Latest Posts

Trying The New Posts Carousel Block

WordPress dot com have just introduced a new block that lets you display a carousel of posts. It’s called the Post Carousel block. The post that introduced it says that ‘by default, the block will display your most recent posts’.

I wonder whether that means that there is (or will be) a way to get the Post Carousel block to display older posts if one wants? I can’t see a way at the moment. Maybe I am missing something.

Actually, I can see one way to show older posts and that is to take advantage of the options to specify author, categories, and tags of the posts.

I could tag certain posts with something that is unique – such as ‘top-charlie’ and that would force those posts to show. But that workaround is isn’t a good use of tags.

A better idea might be if WP was to introduce an option to specify a date range for the posts.

Carousels For Self-Hosted Sites

It just so happens that over the best day or two I have been looking at carousels or sliders for a self-hosted site. I settled on one using a plugin named MetaSlider.

The pro version allows you to overlay text. And even better with the theme I use (GeneratePress pro version) it is simple to integrate the slider right into the header element.

Now having worked out how to do it, I am not 100% sure whether to do it.

On the one hand I know I myself am magnetically attracted to anything that moves. If I walk into a shop and there is TV with an advertisement for a headband to wear when out hiking, I stare at it.

On the other hand, developers say they hate sliders/carousels and that people hate them.

‘Sliders’ implies sliding, but the option I like in MetaSlider are where one image (with a text overlay) fades out and another replaces it.

In other words, nothing slides and nothing moves – left to right or whatever.

Imagine a slider at the top of a web site, with an image fading out and being replaced by another, and then another. That’s what I am thinking about. Do you love or hate them?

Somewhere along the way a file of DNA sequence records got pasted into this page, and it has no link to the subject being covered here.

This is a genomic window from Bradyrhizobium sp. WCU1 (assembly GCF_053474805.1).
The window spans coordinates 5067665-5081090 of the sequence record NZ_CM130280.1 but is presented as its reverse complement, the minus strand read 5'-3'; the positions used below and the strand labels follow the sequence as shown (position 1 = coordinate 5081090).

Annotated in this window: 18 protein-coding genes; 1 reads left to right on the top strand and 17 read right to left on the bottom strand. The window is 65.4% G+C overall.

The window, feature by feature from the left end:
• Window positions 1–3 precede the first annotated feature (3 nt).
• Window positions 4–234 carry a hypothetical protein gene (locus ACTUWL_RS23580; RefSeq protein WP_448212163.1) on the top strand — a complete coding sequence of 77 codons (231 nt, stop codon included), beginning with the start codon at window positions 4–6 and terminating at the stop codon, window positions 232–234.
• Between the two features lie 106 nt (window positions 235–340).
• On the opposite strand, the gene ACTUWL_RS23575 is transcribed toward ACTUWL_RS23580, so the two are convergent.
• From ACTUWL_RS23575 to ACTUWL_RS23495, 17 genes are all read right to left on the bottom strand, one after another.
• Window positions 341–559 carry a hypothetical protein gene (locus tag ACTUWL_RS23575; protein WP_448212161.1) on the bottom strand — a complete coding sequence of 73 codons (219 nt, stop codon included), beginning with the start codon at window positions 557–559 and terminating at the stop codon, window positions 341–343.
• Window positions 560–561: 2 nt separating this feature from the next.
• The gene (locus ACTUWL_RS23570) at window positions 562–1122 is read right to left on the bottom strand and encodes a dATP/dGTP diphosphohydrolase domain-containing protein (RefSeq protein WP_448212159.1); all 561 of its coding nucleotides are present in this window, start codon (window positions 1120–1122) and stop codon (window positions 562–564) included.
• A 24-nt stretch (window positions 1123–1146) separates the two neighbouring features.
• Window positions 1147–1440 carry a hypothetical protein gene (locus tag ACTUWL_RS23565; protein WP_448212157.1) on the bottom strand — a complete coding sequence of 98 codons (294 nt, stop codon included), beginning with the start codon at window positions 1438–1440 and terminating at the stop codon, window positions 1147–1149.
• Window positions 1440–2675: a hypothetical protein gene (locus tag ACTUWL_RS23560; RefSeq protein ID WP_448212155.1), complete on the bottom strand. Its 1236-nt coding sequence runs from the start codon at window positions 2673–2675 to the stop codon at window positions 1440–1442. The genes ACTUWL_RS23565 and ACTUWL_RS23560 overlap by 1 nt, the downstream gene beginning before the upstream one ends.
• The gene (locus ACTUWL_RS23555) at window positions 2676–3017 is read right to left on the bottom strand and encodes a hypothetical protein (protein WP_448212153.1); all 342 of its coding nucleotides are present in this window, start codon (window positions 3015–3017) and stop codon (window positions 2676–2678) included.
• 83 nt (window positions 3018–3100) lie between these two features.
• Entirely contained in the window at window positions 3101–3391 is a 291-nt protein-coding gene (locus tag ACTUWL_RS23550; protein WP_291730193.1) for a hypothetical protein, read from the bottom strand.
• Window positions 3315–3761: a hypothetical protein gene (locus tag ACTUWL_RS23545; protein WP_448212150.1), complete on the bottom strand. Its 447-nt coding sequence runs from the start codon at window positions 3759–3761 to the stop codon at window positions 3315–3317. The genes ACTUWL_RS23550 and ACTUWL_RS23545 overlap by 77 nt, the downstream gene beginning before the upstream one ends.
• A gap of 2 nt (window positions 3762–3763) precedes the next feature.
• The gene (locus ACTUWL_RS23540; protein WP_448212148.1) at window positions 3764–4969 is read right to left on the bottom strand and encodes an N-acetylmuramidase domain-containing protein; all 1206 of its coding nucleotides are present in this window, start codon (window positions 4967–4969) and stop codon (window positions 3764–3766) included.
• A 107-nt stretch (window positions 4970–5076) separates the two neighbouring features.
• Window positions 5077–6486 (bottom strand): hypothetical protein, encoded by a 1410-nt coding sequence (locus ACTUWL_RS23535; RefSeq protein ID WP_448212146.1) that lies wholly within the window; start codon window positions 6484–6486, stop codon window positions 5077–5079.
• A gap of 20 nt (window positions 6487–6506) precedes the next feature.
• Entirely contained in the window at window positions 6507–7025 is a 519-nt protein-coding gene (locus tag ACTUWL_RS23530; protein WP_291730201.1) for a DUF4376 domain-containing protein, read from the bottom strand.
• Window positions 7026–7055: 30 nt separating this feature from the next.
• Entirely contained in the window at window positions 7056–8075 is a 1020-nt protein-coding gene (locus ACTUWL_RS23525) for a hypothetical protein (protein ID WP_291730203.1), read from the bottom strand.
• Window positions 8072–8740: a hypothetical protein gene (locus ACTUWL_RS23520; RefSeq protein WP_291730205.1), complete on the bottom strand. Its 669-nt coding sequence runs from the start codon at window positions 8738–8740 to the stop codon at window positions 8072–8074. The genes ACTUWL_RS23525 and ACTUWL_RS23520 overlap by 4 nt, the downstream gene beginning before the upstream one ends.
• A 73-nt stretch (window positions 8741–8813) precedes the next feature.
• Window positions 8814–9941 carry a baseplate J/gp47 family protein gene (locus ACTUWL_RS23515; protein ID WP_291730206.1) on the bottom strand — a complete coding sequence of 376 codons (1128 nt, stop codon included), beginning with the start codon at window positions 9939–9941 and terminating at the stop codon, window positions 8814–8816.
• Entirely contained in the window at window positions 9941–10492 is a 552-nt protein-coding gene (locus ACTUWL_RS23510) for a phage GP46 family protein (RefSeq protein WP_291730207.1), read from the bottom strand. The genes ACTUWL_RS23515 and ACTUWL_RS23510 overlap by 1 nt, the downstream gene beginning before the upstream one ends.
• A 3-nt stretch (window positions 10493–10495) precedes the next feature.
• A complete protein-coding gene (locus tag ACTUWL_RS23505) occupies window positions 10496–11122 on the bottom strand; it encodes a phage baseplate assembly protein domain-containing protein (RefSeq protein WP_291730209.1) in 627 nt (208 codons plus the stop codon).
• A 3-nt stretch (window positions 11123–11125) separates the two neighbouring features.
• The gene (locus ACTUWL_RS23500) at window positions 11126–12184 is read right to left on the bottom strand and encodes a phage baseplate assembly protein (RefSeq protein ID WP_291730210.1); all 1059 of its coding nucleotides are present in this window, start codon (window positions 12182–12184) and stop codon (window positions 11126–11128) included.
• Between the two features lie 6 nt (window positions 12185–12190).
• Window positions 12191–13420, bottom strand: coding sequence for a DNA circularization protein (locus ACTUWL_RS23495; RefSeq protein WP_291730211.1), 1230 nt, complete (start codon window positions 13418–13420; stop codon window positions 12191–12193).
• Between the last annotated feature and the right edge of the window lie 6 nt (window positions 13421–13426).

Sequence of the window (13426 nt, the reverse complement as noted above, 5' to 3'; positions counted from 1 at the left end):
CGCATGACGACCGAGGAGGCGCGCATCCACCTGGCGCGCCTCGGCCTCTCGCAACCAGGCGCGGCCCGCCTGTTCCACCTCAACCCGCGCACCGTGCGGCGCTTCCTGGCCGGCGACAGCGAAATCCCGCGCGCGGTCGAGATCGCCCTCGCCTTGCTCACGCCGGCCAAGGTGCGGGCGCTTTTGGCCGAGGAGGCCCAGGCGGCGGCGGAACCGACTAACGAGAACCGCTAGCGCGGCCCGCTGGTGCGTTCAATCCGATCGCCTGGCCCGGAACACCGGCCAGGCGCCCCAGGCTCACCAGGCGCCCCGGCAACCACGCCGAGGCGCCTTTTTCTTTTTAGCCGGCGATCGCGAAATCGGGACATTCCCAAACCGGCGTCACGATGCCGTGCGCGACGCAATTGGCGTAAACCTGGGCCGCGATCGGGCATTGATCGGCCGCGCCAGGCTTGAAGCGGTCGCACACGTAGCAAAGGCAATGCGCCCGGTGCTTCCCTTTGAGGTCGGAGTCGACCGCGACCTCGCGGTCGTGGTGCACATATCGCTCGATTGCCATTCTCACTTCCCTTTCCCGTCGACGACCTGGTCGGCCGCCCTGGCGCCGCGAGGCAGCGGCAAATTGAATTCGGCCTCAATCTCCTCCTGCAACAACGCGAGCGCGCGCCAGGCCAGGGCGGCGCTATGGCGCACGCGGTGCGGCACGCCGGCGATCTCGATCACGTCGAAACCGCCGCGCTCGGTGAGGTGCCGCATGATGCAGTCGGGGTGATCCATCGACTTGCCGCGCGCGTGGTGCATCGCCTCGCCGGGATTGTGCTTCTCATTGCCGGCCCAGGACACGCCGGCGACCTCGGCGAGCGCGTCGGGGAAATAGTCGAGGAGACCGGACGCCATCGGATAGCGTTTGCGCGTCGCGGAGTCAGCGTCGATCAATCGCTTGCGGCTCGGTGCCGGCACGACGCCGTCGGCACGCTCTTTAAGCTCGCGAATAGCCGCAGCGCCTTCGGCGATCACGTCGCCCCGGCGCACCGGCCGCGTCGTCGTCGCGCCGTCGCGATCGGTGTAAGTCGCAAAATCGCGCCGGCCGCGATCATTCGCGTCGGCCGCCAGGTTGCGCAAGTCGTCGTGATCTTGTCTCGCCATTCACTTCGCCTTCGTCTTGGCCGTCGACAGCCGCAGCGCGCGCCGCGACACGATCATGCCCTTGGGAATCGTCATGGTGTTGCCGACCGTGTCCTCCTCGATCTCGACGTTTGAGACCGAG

Horse Chestnuts: White v Red

White horse chestnut leaves
Red Horse chestnut leaves

In the comments on my post about White horse chestnut trees and Red horse chestnut trees, Deb Weyrich-Cody helpfully posted a link to the Morton Arboretum in Illinois.

It explains that the red horse chestnut is a cross between the White horse chestnut and a red buckeye.

And it says the Red horse chestnut is non-native. Is that a reference to the buckeye or to the white horse-chestnut?

Well the Morton Arboretum says that red buckeyes are native to the southern United States, up into the southern tip of Illinois.

So that makes sense and ties up nicely with the information that White horse-chestnuts originally comes from the Caucasus in south-Eastern Europe.

According to the Morton Arboretum, red buckeyes grow to 15-25 feet, and that perhaps explains why Red horse chestnuts are smaller than the white, at least in all the ones I have seen.

Another Look At The Trees

One thing I have learned is that it is easy to look and hard to see. But armed with that bit of tree architecture I went out to look at the trees again.

Now I see what I had seen before but brushed under the carpet of my brain – that the leaves on the red and the white are not the same. You can see that in the photos above.

Of Chestnuts and Conkers

Another thing I know from last year is that unlike the familiar spherical shape of the conker on the White horse chestnut, the Red is more oval in shape – a bit ‘walnut’ in shape.

Let’s see what the Latin names say;

White horse-chestnut: Aesculus hippocastanum
Red buckeye: Aesculus pavia
Red horse-chestnut: Aesculus carnea

The name “hippocastanum” means, literally, “horse chestnut” from the use of the seed to treat coughs and broken wind in horses and to distinguish it from the chestnuts that people eat (Spanish chestnuts).

Here are the young conkers forming on a White horse chestnut.

Conkers In The Making

When I can, I will go searching for the conkers of the Red. Although, it is a question as to whether they can properly be called conkers at all. Nuts, yes. But conkers?

Would any self-respecting conqueror / conker-er use a nut from a Red to battle his or her opponent?

Moorhens in May: The Beak In The Riverbank

First we saw dad with a chick. Then dad picked some food out of the water and delivered it mum in a nest tucked into the riverbank.

Then dad swam off to the right and the little scruff-ball of a tiny chick was all alone.

The chick pootled around for minute and then started to climb up to the nest, it’s tiny little winds flapping to help it along.

Ohh.

It slid back down the steep bank.

Would it make it, could it make it?

Yes! Another try it was in the nest.

Oh what joy.

Where Is The Nest?

The site of the nest highlighted
Can you see the yellow beak peeking out of the nest?

In truth I do not know whether moorhens split their time on the nest with dad on the nest some of the time.

So where I have said that dad passed the food to mum, and dad swam off, it might be the other parent.